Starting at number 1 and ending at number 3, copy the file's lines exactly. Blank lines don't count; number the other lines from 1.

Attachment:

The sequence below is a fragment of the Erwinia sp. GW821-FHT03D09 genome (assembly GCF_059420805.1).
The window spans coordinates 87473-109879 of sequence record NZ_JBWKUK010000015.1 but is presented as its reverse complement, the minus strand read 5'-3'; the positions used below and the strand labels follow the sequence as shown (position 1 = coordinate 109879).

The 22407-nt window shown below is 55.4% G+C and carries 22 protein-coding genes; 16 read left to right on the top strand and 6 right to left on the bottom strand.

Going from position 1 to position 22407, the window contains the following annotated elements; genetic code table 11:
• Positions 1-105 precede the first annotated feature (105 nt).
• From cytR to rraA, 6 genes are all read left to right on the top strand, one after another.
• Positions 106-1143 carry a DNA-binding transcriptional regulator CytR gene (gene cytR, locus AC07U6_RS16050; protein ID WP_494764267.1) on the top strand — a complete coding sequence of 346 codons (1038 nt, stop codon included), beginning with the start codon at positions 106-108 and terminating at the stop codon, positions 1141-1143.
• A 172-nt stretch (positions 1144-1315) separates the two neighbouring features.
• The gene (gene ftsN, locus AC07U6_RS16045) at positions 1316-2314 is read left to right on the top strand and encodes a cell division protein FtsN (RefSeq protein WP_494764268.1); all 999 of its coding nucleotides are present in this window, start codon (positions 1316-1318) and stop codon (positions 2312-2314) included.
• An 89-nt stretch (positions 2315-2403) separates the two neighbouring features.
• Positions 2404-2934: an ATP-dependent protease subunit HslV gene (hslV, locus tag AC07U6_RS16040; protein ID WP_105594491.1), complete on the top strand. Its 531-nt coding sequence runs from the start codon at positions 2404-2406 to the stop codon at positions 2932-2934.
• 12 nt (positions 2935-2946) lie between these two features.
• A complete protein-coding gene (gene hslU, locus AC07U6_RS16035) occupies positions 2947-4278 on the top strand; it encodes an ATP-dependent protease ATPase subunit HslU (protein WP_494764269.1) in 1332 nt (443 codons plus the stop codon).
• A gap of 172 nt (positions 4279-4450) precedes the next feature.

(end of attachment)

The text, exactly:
The sequence below is a fragment of the Erwinia sp. GW821-FHT03D09 genome (assembly GCF_059420805.1).
The window spans coordinates 87473-109879 of sequence record NZ_JBWKUK010000015.1 but is presented as its reverse complement, the minus strand read 5'-3'; the positions used below and the strand labels follow the sequence as shown (position 1 = coordinate 109879).

The 22407-nt window shown below is 55.4% G+C and carries 22 protein-coding genes; 16 read left to right on the top strand and 6 right to left on the bottom strand.